Punishing good deeds at Dartmouth

Joe Asch is a Dartmouth alum (class of 1979) who lives near the college. In recent years, he has subsidized, at considerable personal expense, the Departmental Editing Program (DEP), which funds editors who assist students with writing assignments for classes in the art history, religion, and mathematics departments. The program and the former high school teachers who provide the assistance have received excellent reviews. A Dartmouth student, one of the best young writers I know, told me he asked one of the DEP editors to look over his application to a top Ivy League law school (he got in). That’s the kind of high regard in which the editors are held.
Unfortunately for the DEP, Joe is also heavily involved in Dartmouth politics. For example, he has been a major force in support of the petition candidates who have been elected to the Board of Trustees on a platform of independence from the administration. This sort of activity has not endeared Joe to Dartmouth’s administrators, and the DEP is slated for extinction after this term (which ends right about now).
Joe came up with an interesting concept for saving the program. In conjunction with members of the college’s Afro-American society, he explored the idea of housing the DEP instructors in a residence hall for African-American students, and limiting the program to such students. However, the leaders of the Afro-American society, Robert Cheeks and Zainep Mahmoud, rejected the idea. Cheeks objected that Joe was not addressing “other more pressing needs of the black community” and that he was using the Afro-American society as a way to keep the DEP alive.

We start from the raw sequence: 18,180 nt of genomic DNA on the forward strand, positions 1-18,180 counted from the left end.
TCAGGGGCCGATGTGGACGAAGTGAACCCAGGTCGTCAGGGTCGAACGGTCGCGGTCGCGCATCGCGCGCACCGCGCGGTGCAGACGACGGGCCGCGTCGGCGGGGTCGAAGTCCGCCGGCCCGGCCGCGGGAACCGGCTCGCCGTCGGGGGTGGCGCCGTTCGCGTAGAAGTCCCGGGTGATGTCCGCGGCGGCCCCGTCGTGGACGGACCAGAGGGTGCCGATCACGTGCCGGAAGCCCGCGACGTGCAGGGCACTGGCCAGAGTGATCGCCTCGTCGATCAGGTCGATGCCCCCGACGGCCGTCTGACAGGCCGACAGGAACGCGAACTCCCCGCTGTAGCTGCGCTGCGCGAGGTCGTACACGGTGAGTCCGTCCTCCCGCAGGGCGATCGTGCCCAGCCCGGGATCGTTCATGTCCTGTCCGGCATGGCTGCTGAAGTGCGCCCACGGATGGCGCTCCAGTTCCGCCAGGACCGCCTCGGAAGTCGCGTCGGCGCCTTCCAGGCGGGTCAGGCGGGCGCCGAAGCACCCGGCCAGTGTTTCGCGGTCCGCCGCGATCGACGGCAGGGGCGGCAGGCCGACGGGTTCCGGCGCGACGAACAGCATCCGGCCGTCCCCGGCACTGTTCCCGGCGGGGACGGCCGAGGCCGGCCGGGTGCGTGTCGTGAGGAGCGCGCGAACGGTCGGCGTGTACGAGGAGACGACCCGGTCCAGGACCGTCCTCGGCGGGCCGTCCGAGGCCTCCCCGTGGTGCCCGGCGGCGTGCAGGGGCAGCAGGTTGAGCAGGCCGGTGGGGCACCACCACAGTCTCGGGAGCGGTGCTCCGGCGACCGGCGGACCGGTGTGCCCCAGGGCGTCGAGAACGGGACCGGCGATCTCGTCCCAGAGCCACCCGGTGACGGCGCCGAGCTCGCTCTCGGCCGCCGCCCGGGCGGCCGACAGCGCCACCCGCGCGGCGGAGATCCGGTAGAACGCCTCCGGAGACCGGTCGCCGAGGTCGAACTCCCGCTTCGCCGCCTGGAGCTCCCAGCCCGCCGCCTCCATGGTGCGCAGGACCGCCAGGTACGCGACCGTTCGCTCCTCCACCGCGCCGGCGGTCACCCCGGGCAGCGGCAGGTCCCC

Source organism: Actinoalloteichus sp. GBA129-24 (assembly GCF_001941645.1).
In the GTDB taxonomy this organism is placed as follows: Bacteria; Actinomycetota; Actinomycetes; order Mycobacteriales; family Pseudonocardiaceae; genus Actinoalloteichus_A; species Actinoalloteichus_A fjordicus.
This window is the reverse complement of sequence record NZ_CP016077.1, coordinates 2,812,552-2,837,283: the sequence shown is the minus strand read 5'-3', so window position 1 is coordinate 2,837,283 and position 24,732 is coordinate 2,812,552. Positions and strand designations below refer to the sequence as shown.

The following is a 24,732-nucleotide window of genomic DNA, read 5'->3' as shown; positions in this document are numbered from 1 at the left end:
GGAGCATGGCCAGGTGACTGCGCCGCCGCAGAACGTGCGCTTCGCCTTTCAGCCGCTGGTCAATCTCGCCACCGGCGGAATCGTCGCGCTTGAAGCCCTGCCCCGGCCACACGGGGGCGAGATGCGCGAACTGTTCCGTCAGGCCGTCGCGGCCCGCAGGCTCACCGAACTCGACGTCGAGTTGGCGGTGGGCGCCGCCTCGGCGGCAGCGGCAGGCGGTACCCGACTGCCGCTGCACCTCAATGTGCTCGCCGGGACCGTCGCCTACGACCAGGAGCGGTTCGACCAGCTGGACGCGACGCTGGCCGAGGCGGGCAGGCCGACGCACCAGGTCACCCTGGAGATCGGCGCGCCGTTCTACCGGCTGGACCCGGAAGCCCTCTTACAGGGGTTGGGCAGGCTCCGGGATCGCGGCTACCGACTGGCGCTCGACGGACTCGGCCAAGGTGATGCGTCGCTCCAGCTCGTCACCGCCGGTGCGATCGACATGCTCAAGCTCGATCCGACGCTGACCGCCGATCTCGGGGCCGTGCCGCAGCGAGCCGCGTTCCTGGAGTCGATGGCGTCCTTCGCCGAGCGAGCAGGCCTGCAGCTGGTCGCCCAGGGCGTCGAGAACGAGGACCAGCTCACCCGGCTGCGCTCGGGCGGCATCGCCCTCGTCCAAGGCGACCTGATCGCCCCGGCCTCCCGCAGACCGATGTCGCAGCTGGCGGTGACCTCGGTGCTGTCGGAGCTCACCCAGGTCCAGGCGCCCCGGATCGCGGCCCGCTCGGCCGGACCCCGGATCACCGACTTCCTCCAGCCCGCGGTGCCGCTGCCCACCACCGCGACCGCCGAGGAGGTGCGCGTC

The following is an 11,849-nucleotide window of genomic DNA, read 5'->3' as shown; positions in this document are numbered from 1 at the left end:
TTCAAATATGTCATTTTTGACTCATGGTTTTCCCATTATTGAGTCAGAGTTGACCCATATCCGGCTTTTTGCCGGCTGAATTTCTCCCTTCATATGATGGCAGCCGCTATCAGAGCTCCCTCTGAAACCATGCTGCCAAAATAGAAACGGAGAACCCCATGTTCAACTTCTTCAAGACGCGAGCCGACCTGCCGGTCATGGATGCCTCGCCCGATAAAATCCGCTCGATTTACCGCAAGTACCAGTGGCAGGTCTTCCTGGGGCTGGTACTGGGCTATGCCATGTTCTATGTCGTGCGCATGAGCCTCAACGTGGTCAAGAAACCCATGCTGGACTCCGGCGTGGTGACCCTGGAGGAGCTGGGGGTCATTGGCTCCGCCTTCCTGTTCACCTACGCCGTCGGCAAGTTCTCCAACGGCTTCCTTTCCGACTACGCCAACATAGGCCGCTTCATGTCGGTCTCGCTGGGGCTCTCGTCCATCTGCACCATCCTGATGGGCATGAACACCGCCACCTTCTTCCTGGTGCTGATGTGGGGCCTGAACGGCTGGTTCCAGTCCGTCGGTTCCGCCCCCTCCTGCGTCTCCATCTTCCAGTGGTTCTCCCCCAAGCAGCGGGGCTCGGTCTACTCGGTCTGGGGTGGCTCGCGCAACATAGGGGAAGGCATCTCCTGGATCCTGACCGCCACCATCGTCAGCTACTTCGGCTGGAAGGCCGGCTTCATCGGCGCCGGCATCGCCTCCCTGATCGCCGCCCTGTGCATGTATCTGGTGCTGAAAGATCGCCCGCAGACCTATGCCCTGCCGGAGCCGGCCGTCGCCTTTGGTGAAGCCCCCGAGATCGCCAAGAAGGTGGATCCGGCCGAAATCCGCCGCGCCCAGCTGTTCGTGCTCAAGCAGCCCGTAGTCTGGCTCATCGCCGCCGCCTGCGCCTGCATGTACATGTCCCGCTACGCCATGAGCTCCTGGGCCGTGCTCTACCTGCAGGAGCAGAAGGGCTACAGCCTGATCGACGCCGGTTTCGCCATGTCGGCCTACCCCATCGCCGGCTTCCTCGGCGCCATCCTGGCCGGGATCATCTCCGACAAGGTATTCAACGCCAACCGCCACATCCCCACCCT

These objections suggest that Cheeks may have a bright future as a demagogue in the Jesse Jackson-Al Sharpton tradition. When someone offers a benefit, it’s astonishingly bad form to question why he is not offering a different benefit, especially when the benefit is one the donor has offered for years to others. Moreover, as the DartWire blog notes, it’s self-defeating (and a bit absurd) to turn the benefit down on the ground that the donor is just trying to find someone he can help. Finally, unless Cheeks would have had the same reaction to the same offer by a black donor, his objections can reasonably be viewed as racist.
But there may have been another force at work. Joe and his wife say they were told by Cheeks and another student that the college had made it clear the Afro-American society would have its funding cut if it supported Joe’s request. Cheeks denies saying this.
Either way, it seems quite likely that the administration was pleased by the decision of Cheeks and Mahmoud; it wouldn’t have been easy to turn down the Afro-American society. Instead of trying to find a dark motive for Joe’s offer of a benefit, Cheeks and Mahmoud might ponder the administration’s motive for denying Dartmouth students that benefit, and their own motive for playing along.


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